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Question 1 of 4

You should limit your intake of sugary foods because...



  • Eating TOO much sugar causes diabetes.
  • Sugary foods are often high in fat and calories.
  • Sugary foods are often low in healthy nutrients and fiber.
  • Both B and C are correct.

Sorry, that’s incorrect.

The correct answer is D - because B and C are both true.

Before extensive research cleared up much of the confusion about diabetes, some people thought that eating too much sugar was what caused it. Today, we know that this is not true. Instead, the biggest role is played by genetics and your body’s ability to make and use insulin. However, experts recommend that everyone limit the amount of added sugar they take in each day for good health.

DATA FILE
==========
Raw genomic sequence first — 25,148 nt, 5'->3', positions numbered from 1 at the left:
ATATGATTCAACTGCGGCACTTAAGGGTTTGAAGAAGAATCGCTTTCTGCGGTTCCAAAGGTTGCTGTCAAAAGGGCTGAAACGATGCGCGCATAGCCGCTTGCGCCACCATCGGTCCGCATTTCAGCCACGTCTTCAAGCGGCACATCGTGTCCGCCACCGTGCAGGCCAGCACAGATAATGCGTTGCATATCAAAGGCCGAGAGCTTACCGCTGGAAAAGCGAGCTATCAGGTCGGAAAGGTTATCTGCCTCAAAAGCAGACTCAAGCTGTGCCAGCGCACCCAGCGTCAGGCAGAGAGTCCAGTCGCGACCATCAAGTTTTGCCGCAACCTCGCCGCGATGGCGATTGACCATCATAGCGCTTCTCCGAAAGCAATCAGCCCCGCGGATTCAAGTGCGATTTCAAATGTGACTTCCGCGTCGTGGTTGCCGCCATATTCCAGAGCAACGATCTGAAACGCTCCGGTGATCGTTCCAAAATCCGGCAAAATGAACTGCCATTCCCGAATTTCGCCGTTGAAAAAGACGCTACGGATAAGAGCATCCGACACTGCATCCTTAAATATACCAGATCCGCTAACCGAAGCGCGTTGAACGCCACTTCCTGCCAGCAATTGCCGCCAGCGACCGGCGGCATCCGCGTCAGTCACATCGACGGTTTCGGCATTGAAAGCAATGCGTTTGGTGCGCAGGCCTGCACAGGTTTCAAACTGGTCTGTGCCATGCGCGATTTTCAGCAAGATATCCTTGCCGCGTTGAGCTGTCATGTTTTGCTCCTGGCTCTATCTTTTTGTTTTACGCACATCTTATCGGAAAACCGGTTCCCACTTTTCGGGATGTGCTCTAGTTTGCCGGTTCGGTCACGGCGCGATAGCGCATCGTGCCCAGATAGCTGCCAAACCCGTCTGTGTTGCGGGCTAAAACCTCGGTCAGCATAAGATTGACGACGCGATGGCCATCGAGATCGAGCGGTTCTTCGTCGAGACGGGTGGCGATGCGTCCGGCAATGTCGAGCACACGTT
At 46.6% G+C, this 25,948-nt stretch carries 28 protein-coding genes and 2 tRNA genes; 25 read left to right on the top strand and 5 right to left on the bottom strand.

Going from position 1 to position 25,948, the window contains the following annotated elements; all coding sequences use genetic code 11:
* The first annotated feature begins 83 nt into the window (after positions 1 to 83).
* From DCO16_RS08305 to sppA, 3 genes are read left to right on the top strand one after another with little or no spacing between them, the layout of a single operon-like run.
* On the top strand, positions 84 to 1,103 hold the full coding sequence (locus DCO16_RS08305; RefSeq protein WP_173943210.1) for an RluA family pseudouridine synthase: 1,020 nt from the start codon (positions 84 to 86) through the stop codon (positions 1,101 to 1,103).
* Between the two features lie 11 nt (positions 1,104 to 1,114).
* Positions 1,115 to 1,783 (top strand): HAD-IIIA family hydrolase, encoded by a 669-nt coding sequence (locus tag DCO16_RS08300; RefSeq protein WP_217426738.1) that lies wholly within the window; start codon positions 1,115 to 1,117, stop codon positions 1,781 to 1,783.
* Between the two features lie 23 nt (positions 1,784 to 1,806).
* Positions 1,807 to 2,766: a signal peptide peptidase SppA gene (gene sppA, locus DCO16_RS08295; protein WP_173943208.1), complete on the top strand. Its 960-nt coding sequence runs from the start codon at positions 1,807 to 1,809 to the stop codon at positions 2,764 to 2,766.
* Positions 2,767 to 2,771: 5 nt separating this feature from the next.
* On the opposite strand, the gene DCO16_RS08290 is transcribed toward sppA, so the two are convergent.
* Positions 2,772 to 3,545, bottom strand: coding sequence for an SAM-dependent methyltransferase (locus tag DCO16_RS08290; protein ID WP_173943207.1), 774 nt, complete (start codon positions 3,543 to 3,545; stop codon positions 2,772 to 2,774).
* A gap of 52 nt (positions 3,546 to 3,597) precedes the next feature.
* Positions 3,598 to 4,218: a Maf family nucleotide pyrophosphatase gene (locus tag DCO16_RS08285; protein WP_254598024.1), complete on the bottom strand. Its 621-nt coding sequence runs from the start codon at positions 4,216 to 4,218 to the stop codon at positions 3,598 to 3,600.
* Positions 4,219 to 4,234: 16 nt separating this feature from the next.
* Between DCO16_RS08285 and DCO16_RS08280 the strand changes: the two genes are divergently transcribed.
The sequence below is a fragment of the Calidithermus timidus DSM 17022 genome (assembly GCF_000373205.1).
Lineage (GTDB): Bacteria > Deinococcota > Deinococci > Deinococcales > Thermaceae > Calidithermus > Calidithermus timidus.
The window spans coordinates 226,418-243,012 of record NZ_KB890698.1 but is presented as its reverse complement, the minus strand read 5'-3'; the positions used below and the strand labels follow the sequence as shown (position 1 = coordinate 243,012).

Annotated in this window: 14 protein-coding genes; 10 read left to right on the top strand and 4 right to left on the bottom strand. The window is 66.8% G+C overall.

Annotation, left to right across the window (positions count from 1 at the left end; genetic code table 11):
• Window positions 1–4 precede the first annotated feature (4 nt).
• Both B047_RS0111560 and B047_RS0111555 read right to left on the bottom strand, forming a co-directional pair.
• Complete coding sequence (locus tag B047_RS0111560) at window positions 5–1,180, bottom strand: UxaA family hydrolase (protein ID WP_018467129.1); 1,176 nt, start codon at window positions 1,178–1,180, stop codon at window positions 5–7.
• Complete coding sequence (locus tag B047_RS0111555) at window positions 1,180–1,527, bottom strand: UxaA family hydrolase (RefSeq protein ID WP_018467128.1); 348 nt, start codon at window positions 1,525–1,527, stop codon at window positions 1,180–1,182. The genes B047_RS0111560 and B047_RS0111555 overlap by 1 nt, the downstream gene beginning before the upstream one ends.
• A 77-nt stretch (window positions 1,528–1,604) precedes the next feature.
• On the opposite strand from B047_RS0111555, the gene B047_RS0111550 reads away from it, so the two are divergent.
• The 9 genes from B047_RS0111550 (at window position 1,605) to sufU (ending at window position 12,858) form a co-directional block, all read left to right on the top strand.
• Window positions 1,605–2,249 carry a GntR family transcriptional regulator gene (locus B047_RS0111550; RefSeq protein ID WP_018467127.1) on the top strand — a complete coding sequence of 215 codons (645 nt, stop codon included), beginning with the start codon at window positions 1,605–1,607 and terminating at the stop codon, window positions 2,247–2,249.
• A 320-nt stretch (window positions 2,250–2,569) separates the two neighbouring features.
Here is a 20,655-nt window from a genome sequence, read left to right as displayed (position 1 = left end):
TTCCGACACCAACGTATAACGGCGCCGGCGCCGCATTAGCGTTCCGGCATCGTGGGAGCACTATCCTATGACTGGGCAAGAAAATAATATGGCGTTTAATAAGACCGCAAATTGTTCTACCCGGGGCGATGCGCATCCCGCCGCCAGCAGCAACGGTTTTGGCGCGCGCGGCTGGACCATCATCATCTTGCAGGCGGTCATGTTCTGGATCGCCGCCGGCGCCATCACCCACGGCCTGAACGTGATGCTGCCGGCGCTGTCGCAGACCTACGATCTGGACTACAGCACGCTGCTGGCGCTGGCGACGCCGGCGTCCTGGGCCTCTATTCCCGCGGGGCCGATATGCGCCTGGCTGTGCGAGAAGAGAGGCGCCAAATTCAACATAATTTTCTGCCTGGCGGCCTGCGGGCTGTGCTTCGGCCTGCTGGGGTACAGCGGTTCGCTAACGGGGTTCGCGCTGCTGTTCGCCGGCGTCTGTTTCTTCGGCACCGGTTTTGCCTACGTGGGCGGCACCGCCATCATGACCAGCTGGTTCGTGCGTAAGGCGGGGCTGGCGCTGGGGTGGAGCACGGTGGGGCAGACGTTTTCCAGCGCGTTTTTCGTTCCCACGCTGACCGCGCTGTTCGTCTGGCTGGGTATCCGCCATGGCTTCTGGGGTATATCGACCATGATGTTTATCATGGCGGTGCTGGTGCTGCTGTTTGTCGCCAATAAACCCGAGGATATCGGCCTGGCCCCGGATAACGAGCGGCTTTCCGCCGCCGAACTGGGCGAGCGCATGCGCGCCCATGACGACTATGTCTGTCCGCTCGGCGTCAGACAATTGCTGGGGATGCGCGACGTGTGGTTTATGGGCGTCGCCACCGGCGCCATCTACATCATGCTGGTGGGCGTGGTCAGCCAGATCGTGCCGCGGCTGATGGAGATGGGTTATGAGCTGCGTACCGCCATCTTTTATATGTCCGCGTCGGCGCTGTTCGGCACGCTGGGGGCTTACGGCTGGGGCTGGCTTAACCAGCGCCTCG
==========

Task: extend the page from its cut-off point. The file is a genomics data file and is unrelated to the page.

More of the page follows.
That’s half the answer!

The correct answer is D - because B and C are both true.

Many sugary sweets are high in fat and calories, and are low in nutrients and fiber. Experts recommend that all people - including those living with diabetes - limit the amount of added sugar they eat each day.

That’s half the answer!

The correct answer is D - because B and C are both true.

Most sugary sweets are low in healthy nutrients and fiber, and can also be high in fat and calories. That’s why experts recommend that all people – including those living with diabetes – limit the amount of added sugar they eat each day.

Sweet answer!